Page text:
Note If you are serious about coaching archery, please go to http://www.archerycoachesguild.org and consider joining The Archery Coaches Guild. We are days away from a formal launch of the website, but most of it is already there. We are creating a space in which coaches can interact with other coaches to help solve problems and grow as coaches. Come join us. Steve
Helping Shape Archery Attitudes
If you have been coaching for some length of time it is almost guaranteed that you have encountered student-archers who had “bad attitudes.” Since your standing with those archers is not very high, there doesn’t seem that there is much you do to shape better attitudes. Let’s talk about this.
It probably is not helpful to tell your charge “you’ve got an attitude,” for that is shorthand for “you’ve got a bad attitude,” and it may not hit home. It may rather say “I don’t like you” and the response may be dislike in return.
Just so we are talking about the same thing, the “attitude” we are talking about here is “a mental position with regard to a fact or state; for example a helpful attitude, meaning a feeling or emotion toward a fact or state.” If that doesn’t help, we are talking about “how” people achieve their goals. Maybe their goal is they just want to shoot a good score or a score good enough to win a local competition. Important questions regarding achieving those goals are: what is their opinion regarding, say, “practice” with regard to achieving their goal? What about “talent?”
Is your student someone who people say is “talented” when it comes to archery? If so, do they believe those claims? And what does that mean to them? There is a trap in believing you have a “talent for archery” (we recommend that they don’t believe that as there seems to be no basis in fact for such a thing) and that trap is the fact that a talent is . . . what? Is it anything they can do anything with? Or is it just what it is, something fixed in them that they have no control over? If they believe the latter, studies have shown that people who believe they have an innate talent in them are often afraid to challenge themselves because if they fail, what does that mean about their “talent?” Did they run out of talent? Did it fail them? These are pretty scary situations because they mean something about, well, them. And they have no idea whatsoever what their talent is.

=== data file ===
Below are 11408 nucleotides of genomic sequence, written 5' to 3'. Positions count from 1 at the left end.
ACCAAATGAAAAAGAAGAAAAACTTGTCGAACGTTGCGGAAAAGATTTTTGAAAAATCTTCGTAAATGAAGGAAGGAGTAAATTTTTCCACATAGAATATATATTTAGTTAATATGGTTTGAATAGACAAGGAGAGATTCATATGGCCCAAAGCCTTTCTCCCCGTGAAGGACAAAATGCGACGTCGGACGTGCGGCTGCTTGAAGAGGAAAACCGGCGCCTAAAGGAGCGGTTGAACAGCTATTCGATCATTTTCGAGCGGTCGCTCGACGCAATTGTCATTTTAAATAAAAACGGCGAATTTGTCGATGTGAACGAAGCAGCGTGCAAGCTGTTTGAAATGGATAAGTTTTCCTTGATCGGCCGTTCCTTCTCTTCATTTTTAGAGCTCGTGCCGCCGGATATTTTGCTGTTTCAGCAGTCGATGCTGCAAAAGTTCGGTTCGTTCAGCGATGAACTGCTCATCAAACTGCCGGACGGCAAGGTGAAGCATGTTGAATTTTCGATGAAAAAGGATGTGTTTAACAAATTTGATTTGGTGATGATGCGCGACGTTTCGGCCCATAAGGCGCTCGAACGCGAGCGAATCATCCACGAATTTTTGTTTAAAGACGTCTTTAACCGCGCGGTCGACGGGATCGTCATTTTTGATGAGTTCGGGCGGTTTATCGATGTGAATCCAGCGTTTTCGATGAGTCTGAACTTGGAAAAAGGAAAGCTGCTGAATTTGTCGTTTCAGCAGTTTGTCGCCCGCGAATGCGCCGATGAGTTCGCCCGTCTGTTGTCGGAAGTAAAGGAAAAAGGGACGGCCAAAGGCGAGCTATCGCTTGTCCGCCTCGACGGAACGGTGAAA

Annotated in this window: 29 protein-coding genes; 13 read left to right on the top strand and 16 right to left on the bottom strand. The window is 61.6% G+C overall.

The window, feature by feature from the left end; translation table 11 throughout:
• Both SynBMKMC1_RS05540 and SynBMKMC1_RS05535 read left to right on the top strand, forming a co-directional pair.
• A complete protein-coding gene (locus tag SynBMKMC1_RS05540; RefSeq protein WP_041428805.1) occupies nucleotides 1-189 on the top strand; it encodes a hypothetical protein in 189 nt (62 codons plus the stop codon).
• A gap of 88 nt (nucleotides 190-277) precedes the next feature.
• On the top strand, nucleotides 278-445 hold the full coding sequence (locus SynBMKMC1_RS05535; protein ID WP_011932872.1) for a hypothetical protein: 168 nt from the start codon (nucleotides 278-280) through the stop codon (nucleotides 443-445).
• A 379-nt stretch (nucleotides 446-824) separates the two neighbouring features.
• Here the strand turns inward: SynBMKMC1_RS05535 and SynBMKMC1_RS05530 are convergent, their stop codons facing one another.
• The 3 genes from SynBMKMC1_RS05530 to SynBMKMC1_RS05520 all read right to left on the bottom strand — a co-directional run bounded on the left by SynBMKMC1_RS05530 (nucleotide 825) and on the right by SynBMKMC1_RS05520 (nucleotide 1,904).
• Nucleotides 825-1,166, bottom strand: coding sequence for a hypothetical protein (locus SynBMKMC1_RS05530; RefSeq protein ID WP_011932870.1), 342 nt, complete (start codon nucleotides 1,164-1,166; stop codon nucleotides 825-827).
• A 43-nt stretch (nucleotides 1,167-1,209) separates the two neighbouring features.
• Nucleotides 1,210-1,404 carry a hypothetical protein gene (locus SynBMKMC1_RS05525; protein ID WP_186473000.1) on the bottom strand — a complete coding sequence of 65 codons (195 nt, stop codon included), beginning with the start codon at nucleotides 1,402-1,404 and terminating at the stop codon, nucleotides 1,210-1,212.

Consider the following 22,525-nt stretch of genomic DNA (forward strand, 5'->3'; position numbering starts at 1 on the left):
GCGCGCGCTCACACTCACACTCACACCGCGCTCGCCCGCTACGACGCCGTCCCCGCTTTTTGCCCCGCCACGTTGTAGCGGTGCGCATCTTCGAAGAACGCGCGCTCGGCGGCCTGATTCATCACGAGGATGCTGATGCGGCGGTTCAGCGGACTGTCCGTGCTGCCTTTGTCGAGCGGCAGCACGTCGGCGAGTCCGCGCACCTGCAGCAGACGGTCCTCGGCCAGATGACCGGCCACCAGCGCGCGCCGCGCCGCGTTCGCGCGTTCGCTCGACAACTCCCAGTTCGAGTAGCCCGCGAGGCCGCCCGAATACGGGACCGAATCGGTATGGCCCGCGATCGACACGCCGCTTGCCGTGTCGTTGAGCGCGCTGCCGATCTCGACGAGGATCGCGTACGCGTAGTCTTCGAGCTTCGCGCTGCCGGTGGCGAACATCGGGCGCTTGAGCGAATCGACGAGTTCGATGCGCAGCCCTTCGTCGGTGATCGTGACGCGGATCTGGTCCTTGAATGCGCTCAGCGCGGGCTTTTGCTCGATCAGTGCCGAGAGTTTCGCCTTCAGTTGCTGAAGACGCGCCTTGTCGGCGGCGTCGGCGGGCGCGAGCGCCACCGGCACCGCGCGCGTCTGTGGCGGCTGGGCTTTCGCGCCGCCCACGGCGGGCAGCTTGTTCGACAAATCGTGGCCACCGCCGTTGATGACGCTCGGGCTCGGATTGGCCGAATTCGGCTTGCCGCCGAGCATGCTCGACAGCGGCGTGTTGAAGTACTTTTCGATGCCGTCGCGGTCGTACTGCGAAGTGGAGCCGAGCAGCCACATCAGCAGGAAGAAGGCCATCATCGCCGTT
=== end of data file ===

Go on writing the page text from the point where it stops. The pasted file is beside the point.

You can also easily see backhanded criticism of professional athletes, by endowing them with “natural talent” (“he has prodigious gifts” or “he is a huge talent”) as a way of saying “it is not him, it is a gift he was given; he didn’t earn it, it was a gift”). This statement ignores the amount of hard work needed to acquire any skill, implying they just naturally knew how to do those things instead of earning them through hard work. Conversely other athletes are described as “hard working” and “the first to come to practice and the last to leave,” implying that they “earned” their skills and weren’t just gifted them.
Some interesting studies about talent addressed student’s attitudes toward learning math. It seems to be true that everyone can learn math and that some learn it more easily than others. But many young people experience the following when they first begin to struggle: a parent or other adult says something like “That’s okay, kiddo, I didn’t have a talent for math, either.” This seemingly consoling statement is, presumably, meant to relieve the young student’s anxiety. Basically, they are saying “it is not your fault, it is because of nature or something (genetics); some people just don’t have what it takes to learn math.”
The problem with this “attitude” is that it offloads responsibility for performance onto something that probably does not exist. In other cultures, when a student struggles the parent/other adult reassures them by saying “you will just have to work harder, but I know you will succeed; you can do it.” Which of these two attitudes is more likely to result in a better outcome, do you think? And shouldn’t the same be true for archers?